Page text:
The rest of the approximately 1,600 Dakota and “mixed-bloods” who surrendered at Camp Release (mostly women, children and the elderly) were removed to Fort Snelling where they spent the winter of 1862-63 in an internment camp, sometimes referred to as a concentration camp, below the fort (located in the present-day Fort Snelling State Park) to await forced relocation to western reservations.  According to reports in local newspapers and Dakota oral histories the prisoners endured assaults and violence at the hands of soldiers and local civilians. “Amid all this sickness and these great tribulations,” remembered Tiwakan (Gabriel Renville), a Sisseton Dakota man held in the camp, “it seemed doubtful at night whether a person would be alive in the morning.”

Many detainees sold personal possessions in order to purchase food to supplement the military-issue rations they were given. Some of the “mixed-blood” people owned land vouchers that had been granted them in treaties with the U.S. government. These vouchers granted each head-of-household up to 640 acres of any unsurveyed, non-federal land in exchange for giving up claim to land in Minnesota. Many sold these vouchers to local businessmen at deflated prices in order to have cash in hand to provide for their families while in the stockade. Businessmen, such as Franklin Steele, profited by purchasing these vouchers and later selling them to land developers for large profits.

A definitive number is unknown, but it is estimated that somewhere between 130 and 300 people died within the camp, due mostly to malnutrition and disease resulting from the conditions inside the camp. Those remaining were taken by steamboats to western reservations in May 1863.

The narrative doesn’t mention this, assuming that those reading will know the area, but the camp was on river flats that would have been extra miserable in both winter and spring.

The Minnesota Historical Society also has a page centralizing information on the war. Most of the primary sources are not online, but one outstanding exception is the collection of images related to the war. They also recommend a number of books, several of them published by the Historical Society itself, including Through Dakota Eyes: Narrative Accounts of the Minnesota Indian War of 1862.

With this wealth of information available, and particularly as more attention is paid to the war on its anniversary, if we remain in ignorance of these events, one can only conclude that we do it by choice.

Comments

  1. Trebuchet says

    I have heard of that war, but only because we visited the area for another purpose (genealogy) a number of years ago. It was of course overshadowed in the history books by the Civil War. A very sad series of events indeed.

  2. ImaginesABeach says

    Here in Minnesota (at least in the 1970s and currently), schoolchildren were taught about this (although it was called the Sioux Uprising in the 70s). We were not taught about the Trail of Tears, other than in passing. I would hope that there are regional differences in what we are taught, but that we are all taught about the shameful things in our history, as well as the glorious things.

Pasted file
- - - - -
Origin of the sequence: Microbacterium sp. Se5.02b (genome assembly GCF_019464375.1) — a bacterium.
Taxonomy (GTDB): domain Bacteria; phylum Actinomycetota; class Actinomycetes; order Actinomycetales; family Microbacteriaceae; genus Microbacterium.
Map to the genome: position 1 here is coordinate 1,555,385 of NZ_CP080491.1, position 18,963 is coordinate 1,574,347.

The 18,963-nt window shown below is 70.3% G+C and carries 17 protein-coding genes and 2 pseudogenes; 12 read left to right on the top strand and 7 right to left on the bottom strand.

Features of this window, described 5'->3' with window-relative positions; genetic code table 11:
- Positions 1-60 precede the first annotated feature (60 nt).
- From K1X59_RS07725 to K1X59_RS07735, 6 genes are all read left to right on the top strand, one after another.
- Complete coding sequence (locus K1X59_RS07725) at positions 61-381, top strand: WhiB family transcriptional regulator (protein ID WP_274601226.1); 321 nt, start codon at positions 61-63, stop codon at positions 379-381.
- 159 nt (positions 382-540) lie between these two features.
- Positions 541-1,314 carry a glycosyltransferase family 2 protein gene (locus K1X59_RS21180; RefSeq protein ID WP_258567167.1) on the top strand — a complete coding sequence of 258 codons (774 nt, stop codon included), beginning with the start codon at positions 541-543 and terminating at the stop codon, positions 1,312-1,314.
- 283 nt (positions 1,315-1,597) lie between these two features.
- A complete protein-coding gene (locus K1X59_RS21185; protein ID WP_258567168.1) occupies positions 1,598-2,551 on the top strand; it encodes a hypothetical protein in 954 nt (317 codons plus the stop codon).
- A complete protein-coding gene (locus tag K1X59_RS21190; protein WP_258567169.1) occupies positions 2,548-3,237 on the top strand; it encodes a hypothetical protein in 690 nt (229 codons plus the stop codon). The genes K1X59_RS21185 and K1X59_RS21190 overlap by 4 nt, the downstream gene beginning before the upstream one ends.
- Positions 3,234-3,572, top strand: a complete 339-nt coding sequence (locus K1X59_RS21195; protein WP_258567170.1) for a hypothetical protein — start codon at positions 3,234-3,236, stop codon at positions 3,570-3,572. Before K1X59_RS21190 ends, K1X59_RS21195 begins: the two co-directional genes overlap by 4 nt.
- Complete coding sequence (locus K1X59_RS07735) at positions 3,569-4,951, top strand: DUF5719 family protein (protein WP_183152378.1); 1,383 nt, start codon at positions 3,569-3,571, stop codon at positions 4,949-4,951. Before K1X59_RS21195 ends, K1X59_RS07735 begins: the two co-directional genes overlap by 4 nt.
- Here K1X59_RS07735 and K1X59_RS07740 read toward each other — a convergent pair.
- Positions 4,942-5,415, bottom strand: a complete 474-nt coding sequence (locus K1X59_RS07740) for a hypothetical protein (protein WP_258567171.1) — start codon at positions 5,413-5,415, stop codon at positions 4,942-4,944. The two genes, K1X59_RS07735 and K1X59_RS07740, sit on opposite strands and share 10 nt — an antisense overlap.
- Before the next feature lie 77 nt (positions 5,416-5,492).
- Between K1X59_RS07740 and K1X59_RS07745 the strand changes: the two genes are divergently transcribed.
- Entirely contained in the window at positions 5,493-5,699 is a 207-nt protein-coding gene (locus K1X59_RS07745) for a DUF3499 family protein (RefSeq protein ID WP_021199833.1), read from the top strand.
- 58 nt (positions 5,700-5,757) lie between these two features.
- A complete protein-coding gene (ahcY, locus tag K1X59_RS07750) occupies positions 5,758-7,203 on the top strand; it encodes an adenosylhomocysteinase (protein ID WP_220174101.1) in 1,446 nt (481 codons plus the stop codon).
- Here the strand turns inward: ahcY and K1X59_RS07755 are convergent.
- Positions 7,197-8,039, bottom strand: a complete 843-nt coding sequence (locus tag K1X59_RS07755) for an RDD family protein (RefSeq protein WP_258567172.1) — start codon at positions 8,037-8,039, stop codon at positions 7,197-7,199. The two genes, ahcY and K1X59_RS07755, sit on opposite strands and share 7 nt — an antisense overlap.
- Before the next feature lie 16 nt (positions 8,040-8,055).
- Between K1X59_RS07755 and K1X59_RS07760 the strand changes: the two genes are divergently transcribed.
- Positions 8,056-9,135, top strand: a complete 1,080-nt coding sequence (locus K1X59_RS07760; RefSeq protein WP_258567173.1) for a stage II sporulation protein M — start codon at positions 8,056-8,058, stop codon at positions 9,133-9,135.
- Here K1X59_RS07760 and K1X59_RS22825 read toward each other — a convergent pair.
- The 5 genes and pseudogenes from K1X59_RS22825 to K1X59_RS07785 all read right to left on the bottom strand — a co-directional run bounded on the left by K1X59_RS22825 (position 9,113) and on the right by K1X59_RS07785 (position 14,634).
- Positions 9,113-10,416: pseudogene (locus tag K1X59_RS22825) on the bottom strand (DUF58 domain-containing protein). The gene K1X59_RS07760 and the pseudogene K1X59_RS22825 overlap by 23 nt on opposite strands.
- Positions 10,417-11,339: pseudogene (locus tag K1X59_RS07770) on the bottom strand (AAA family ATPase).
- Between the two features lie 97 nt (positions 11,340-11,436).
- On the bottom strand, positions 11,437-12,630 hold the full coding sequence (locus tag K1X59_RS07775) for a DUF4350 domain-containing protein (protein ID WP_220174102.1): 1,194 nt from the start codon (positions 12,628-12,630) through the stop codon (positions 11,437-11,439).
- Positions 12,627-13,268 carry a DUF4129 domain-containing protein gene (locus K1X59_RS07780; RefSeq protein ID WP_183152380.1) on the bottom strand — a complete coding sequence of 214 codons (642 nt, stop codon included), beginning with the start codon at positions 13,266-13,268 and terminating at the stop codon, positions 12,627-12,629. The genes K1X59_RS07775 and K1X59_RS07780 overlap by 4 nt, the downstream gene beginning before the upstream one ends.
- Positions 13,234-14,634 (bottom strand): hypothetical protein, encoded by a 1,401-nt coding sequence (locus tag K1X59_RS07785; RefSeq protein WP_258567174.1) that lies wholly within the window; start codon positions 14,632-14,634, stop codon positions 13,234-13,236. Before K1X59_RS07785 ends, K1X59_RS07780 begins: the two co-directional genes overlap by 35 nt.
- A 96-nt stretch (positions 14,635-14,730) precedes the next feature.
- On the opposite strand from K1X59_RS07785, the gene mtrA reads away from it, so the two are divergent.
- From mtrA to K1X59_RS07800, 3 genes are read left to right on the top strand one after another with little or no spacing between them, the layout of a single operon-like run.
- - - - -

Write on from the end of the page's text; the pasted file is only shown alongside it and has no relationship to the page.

3. Pierce R. Butler says

    … if we remain in ignorance of these events, one can only conclude that we do it by choice.

    As with (e.g.) Iraq, Afghanistan, Haiti, Nicaragua, El Salvador, South Africa, Vietnam, Iran, Greece, Okinawa, Liberia, Palestine, the Philippines, Kosovo, Libya, Angola, Grenada, the Congo, Panama, Cambodia, Colombia, Indonesia, Guatemala, Lebanon, Brazil, the Dominican Republic, Laos, China, Mexico, Cuba, Somalia, Honduras, Chile… the US public chooses ignorance with such regularity that we should take the current roster of presidential wannabes as absolutely typical, perhaps archetypal.

  4. F says

    Something else that bothers me is that even without knowledge of the specifics of history, we Euro-descendant people, even if our ancestors weren’t on the continent during the majority of the expansion, know that we did the Native cultures wrong at every turn, yet still seek to excuse it.

    And then there is what Pierce R. Butler notes. And we still never have stopped.

  5. says

    Rache Maddow regularly says that the Afghan War is the longest war the US has ever fought. Everytime she does I mutter, to the long suffering annoyance of my wife, “only if you don’t count the Plains War and the Apache War.”

    All imperial powers have the same contempt for their conquests of smaller, weaker peoples. It’s not even correct to call it whitewashing. You’d have to think there was something wrong that need to be hidden to engage in whitewashing. Imperial conquests involve pushing aside inconvenient peoples who are in the way of the rightful spread of “civilization,” a concept that means us, not them. It has been so as long as writing has existed.

  6. anthonyallen says

    I always knew (or suspected, at least) that American history was largely revisionist, and I usually take what’s considered to be common knowledge with a grain of salt. I’d never even heard of a US-Dakota War before today. Thanks for my history lesson.